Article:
French colonialism lives on in Africa
France’s monetary control over its former colonies survived “decolonization process”. How is CFA franc an instrument of French control over Central and West African economies?
Africa’s fake news problem
Fake news stories have been exploding across the continent highly affecting political policies. “By giving people the knowledge and ability to spot potential fake news, we can hope that these stories won’t see the light of day, and the damage they cause can be prevented.” The Africa Report’s Alex Booth argues.
The military crackdown in Sudan lays bare the dark heart of Bashir’s regime
Hope for negotiations and peace seems to have been dropped in Sudan after months of protests. The RSF has revealed the darkest part of the regime with massacres and incrementing violence.
Bannon’s Conquest of Europe Has Not Gone Well
Steve Bannon put much effort in helping the EU nationalist parties to do as well what Donald Trump did in 2016. Unfortunately, Nationalists didn’t sweep the parliamentary elections. Ultimately, his dream of starting an academy for nationalist leaders was quashed. Is this the best moment for Bannon to admit his failure and go back home?
Catalonia says yes to Europe. So why are our MEPs being turned away?
The Catalan foreign minister argues how the Catalan MEPs have been denied access to the European Parliament despite being active partners in the European project.
D-Day: beyond the myth of the Good War
On June 6, 1944, the allied powers of the World War II landed on Normandy beaches, the invasion that liberated France from Nazi German.
“Seventy-five years on, let’s reckon with what really happened.”
North and Latin America
America is deploying a new economic arsenal to assert its power
The use of punitive tariffs, blacklisting of tech firms and tightening of sanctions, among others, all exercised without constraints, are what The Economist calls “weapons of mass destruction.” President Donald Trump is warned that his method is eroding America’s power.
Neoliberalism must be pronounced dead and buried. Where next?
Nobel laureate Joseph Stiglitz declares neoliberalism obsolete. While pointing out its failures, he suggests progressive capitalism could be the best successor “to restore the balance between markets, the state and civil society,” among other priorities.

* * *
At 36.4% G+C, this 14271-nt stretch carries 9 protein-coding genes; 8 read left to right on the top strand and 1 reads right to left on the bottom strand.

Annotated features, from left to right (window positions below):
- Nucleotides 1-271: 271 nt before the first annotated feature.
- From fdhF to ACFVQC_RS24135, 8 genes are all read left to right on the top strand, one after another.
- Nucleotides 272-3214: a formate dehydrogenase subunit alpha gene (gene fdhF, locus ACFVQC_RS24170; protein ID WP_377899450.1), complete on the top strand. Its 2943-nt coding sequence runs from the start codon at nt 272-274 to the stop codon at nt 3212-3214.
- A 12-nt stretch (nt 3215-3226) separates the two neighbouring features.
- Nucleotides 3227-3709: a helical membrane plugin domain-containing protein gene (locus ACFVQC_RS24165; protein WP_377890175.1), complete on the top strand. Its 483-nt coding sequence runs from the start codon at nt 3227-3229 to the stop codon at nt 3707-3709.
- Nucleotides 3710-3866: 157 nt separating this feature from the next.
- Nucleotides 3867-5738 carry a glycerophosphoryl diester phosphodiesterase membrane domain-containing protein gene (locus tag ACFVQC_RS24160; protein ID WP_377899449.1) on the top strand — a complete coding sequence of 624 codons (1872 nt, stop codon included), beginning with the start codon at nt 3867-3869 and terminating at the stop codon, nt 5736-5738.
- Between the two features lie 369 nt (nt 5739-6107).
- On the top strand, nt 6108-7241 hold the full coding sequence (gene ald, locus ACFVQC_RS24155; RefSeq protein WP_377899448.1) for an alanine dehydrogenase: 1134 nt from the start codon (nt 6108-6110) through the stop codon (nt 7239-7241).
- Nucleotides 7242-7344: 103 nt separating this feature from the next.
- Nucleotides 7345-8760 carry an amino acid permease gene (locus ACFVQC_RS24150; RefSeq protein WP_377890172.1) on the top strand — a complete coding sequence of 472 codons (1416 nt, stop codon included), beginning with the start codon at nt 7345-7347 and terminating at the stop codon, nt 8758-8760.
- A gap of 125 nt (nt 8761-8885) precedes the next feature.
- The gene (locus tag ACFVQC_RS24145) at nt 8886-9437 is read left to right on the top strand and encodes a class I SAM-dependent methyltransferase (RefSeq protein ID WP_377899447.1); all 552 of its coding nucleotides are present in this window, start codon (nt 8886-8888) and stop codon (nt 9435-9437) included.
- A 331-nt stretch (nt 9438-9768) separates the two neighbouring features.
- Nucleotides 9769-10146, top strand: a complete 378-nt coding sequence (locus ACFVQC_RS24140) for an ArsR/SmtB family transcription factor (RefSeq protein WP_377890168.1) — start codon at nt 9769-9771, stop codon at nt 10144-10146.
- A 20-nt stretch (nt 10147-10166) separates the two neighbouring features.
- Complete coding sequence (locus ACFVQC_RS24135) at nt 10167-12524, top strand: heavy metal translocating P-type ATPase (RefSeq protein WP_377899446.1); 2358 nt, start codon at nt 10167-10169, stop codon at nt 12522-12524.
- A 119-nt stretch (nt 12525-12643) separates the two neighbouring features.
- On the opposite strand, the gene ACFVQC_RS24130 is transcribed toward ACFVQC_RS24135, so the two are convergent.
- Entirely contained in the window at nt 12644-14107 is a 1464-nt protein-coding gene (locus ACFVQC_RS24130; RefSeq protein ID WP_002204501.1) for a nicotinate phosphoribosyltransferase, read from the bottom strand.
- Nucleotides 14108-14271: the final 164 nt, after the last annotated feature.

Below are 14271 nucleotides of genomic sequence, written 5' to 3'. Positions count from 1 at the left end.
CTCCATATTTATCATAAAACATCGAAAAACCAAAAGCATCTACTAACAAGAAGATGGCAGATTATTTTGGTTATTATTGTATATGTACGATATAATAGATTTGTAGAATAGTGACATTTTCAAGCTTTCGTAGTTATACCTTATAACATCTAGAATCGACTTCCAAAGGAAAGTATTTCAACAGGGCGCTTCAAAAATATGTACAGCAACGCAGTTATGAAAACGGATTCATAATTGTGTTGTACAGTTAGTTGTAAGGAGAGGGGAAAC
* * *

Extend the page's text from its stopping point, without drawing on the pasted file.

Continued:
How the US, Saudis profit from sanctions on Venezuela and Iran
Venezuela and Iran are two of seventeen countries currently under US sanctions. “A glance at the political economy of international oil markets, an industry used as a battlefield to further the aims of war, provides insight into the seemingly irrational realm toward which President Donald Trump has been leading U.S. foreign policy,” writes Juan Fernando Teran.
Memories of Tiananmen Square
Tuesday marked the 30th anniversary of the Tiananmen Square Massacre, when China’s people’s Liberation Army opened fire on pro-democracy activists. The New Yorker’s Jiayang Fan, a staff writer, recounts her experience of the event.
U.S.-China trade war – the levers they can pull
“The escalating trade war between the United States and China has gone beyond tariffs as the countries increase pressure on each other to cede the ground.” Reuters explains other possible pressure points for each side.
The leader of the Thai junta tortures the rules to remain in power
On June 5, Prayuth Chan-Ocha was elected Thailand’s Prime minister. The Economist explains more about the premier and the country’s political situation.
Quote of the week
On June 8, 1944, one of the greatest works of political literature was published today. Here is a quote from George Orwell’s novel “1984”:
Winston sank his arms to his sides and slowly refilled his lungs with air. His
mind slid away into the labyrinthine world of doublethink. To know and not
to know, to be conscious of complete truthfulness while telling carefully constructed
lies, to hold simultaneously two opinions which cancelled out, knowing
them to be contradictory and believing in both of them, to use logic against
logic, to repudiate morality while laying claim to it, to believe that democracy
was impossible and that the Party was the guardian of democracy, to forget
whatever it was necessary to forget, then to draw it back into memory again
at the moment when it was needed, and then promptly to forget it again: and
above all, to apply the same process to the process itself. That was the ultimate
subtlety: consciously to induce unconsciousness, and then, once again, to
become unconscious of the act of hypnosis you had just performed. Even to
understand the word ’doublethink’ involved the use of doublethink.